Behavioral models

Material in this section is borrowed and adapted from a PBworks collaboration site 

Merriam-Webster Online defines "behavior" as: The manner of conducting oneself, Anything that an organism does involving action and response to stimulation, and/or The way in which something functions or operates.

Early Roots
The Behavioral Model is used as a theory of measurement in Information Seeking Behavior. This model has its roots in the field of psychology, particularly the work of J.B. Watson. Watson's school of Behaviorism was logically based and focused on empiricism, determinism, and analysis. Though it has evolved and branched off over time, the behavior model is primarily concerned with observable behavior that can be measured and recorded, based on the relationship between stimulus and response, and the idea that behavior can be learned.

In Research on Reference Transaction, Richardson (1992) discusses the fact that reference librarians’ processes in reference transactions tend to fall into one of three models – Behavioral, being the dominant, followed by Cognitive Models, and finally Affective Models.

What makes the Behavioral Model ideal in reference studies is that relationships from information seeking behavior and reference transactions can physically be observed, measured, learned, and then repeated (if necessary).

Reference Transactions
The reference desk is thought to be the primary functioning part of the library. Reference librarians are responsible for a great service to the public as well as maintaining a good public relationship. Previous studies have led to countless lists of behaviors that reference librarians should follow to ensure an effective reference transaction. Eckwright, Hoskisson, et al (1998) make a point to list out appropriate reference etiquette that should be apparent in every reference librarian's behavior, such as not bringing other work to the reference desk, being prepared, immediate eye contact with the user, taking the initiative, implementing transactions beyond the reference desk throughout other parts of the library, letting users decide amongst themselves who will be helped next, not assuming what question the user is going to ask before he/she has finished speaking, and communicating effectively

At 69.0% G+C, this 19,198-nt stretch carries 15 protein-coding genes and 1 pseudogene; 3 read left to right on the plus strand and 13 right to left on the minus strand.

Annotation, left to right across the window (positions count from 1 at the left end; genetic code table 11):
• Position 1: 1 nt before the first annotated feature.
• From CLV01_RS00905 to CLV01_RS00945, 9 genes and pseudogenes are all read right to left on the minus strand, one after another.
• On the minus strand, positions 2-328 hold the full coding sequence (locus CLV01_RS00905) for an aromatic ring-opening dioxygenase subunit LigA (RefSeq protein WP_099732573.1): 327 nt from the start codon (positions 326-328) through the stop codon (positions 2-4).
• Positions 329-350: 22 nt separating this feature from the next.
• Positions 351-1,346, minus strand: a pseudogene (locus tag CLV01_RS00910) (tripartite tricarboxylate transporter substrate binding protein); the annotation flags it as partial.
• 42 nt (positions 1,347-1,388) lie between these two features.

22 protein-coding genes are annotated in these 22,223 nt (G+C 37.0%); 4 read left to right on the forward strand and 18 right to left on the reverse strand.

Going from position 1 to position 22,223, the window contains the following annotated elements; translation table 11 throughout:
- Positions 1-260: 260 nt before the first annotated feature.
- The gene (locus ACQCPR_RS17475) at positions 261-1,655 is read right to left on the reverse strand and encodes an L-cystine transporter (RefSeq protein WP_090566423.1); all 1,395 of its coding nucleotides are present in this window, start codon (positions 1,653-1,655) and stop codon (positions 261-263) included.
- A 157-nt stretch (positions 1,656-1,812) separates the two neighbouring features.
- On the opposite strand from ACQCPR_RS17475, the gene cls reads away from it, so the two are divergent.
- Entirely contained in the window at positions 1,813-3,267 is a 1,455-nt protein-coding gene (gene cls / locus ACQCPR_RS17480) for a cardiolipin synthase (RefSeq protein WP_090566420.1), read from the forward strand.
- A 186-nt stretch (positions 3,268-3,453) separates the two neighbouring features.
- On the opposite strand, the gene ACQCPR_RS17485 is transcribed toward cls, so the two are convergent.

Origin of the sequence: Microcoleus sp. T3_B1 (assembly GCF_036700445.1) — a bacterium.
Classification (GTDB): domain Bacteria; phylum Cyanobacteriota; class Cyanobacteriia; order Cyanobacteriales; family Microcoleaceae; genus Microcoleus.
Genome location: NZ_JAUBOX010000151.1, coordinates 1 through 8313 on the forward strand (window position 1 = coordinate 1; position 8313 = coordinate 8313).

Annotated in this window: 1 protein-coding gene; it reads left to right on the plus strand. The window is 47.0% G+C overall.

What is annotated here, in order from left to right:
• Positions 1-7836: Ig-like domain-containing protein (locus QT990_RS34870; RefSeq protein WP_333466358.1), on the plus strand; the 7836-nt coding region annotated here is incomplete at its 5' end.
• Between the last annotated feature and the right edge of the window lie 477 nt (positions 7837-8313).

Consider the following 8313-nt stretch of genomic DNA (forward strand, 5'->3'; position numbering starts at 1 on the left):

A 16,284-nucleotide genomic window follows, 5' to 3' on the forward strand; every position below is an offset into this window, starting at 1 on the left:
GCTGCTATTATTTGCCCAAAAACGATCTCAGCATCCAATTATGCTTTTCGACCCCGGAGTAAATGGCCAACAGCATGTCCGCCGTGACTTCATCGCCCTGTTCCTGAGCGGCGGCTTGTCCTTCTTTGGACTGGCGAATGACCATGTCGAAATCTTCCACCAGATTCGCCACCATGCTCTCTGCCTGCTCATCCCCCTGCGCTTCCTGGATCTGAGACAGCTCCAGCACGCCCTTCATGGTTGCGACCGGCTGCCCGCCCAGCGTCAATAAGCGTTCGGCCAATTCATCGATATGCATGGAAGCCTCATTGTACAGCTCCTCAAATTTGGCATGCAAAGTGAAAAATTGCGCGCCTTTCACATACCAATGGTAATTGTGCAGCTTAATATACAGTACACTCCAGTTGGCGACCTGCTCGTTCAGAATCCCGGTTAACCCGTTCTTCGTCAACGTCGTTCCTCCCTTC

In her article, Reference and Resources: The Human Side, Sara Fine asserts that “Reference is about how users and librarians behave in their respective roles, and about how each responds to the complexities of the other's behavior in their joint information-seeking endeavor” and that “The real issue is that being aware of the way people really behave, not the way we think they behave or pretend they behave or wish they would behave, allows librarians and information professionals to see themselves and their users more clearly” (1995).

Criticism of the Behavioral Model
The primary criticism of the Behavioral Model is that it tends to give the impression of dehumanizing the individual, oversimplifying, when only concerned with the behaviors one can observe, and not the feelings (Affective) or thought processes (Cognitive). Despite the criticism, the Behavioral Model is often used in reference studies due to the ease of measurement and observation. It is important to remember that one model is not better than the other. When the different aspects of measurement and study are taken into account, the models are all relevant and should each be addressed.

Eckwright, G., Hoskisson, T., & Pollastro, M. (1998). Reference etiquette: a guide to excruciatingly correct behavior. American Libraries 29.n5 (May 1998): 42(4). Expanded Academic ASAP. Thomson Gale. UC Los Angeles.

Fine, S. (1995). Reference and resources: The human side. The Journal of Academic Librarianship, 21, 17-20.

Kimble, G. (2004). Behaviorism. In International Encyclopedia of the Social & Behavioral Sciences. Retrieved November 2, 2006 from

Merriam-Webster Online Dictionary. (2006). Retrieved November 2, 2006, from

Parot, F. (2004). History of Behaviorism. In International Encyclopedia of the Social & Behavioral Sciences. Retrieved November 2, 2006 from

Richardson, J. V. Jr. (2002). The Current State of Research on Reference Transactions. In F. C. Lynden (Ed.), Advances in Librarianship, (Vol. 26, pp. 175-230). San Diego: Academic Press.